No Good Deed Goes Unpunished

Bob, first of all, glad to hear your son Channing is doing well. It was a shock to read about Chase a year ago. It doesn’t seem that long at all!
Unfortunately I have to disagree with your arguement against Open Source.
When a project is successful it’s used by people and the maintainers are hopefully motivated to work at it. Even if the project developers lose interest in a project sometimes those projects are taken up by others. The author of b2 disappeared off the Internet (he’s back, sort of now!) and now there’s several branches of b2, including this website, all with enhanced features.
If a project stagnates and isn’t maintained, it’s usually because people aren’t using it. There are many exceptions of course, and some popular tools go unmaintained, but what happens when a company goes bust? What happens when the company won’t support your old version of the software? At least you, or your development team has access to the source of the open source project.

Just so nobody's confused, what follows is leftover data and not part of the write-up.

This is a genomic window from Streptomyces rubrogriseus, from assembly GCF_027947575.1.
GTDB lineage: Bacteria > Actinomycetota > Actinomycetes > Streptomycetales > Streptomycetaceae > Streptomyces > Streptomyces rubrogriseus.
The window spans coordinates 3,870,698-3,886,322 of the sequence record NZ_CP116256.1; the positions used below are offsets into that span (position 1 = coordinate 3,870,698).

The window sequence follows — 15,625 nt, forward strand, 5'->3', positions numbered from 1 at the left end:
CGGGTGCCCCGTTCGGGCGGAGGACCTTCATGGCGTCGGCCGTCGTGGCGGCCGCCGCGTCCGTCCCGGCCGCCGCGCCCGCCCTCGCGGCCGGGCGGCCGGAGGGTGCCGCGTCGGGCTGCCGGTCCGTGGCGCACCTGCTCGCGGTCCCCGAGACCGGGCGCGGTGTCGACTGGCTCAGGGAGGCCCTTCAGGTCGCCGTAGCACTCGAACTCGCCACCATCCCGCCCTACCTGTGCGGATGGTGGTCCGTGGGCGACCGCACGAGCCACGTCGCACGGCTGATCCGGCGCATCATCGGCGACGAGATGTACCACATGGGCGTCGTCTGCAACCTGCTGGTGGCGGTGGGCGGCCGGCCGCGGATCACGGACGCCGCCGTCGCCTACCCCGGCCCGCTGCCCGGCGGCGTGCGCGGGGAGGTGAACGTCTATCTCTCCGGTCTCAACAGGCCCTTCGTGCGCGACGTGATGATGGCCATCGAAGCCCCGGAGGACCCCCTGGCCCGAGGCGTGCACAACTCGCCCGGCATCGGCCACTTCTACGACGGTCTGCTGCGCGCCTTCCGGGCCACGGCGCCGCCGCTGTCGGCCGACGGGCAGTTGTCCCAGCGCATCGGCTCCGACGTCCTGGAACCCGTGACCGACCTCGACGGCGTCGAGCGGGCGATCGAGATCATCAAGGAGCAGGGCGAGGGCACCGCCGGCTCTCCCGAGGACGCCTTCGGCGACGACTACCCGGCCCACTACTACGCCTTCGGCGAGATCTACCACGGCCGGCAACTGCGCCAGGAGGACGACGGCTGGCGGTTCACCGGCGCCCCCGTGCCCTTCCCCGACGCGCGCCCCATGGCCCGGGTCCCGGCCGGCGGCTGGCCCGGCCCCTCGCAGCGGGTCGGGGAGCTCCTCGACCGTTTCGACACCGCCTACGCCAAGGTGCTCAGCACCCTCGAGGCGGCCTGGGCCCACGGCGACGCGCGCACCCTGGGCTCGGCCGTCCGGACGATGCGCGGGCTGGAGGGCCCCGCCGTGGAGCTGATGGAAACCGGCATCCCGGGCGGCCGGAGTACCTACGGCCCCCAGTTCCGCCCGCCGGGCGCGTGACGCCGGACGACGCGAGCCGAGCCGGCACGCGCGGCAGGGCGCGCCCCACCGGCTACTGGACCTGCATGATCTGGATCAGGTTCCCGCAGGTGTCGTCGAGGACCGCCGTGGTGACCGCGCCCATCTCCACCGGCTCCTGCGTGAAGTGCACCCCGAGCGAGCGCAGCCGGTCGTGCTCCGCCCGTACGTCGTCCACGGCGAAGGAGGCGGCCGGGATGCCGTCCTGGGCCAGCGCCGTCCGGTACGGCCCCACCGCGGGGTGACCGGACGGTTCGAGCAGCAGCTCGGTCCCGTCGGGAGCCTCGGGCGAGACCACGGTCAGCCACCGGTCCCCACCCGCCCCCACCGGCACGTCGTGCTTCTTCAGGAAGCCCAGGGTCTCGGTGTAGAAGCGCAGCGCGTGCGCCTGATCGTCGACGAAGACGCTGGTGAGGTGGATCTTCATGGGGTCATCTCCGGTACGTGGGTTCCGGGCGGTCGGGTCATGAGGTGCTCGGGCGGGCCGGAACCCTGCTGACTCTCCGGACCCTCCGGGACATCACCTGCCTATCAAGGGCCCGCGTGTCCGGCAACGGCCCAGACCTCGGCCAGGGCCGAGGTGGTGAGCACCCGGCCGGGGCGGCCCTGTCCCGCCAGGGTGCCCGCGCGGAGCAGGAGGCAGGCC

I don’t believe Microsoft can easily subvert OSS projects by simply pumping money into them and leading them off in a tangent. People will notice.
You cite the Apache project. The new Apache 2 has been out for quite a while. How many complex sites are using it? It doesn’t have much support from 3rd party developers. So much for the mighty influence of IBM.
Where’s Ximian now? What have they done in the Gnome world to lead that desktop environment?
They might have a chance if they got a controlling role in Red Hat or some other major Linux distributor, but even then there’s too many people. Alan Cox is quite independent of Red Hat even though they pay his salary.
Open Source will be around for a long time I’m glad to say!

2 thoughts on “No Good Deed Goes Unpunished

  1. Yea, I’m confused as to why some geeks still believe that Open Source software will not succeed. LAMP: Linux, Apache, MySQL & PHP – they are here to stay no matter what MS does.

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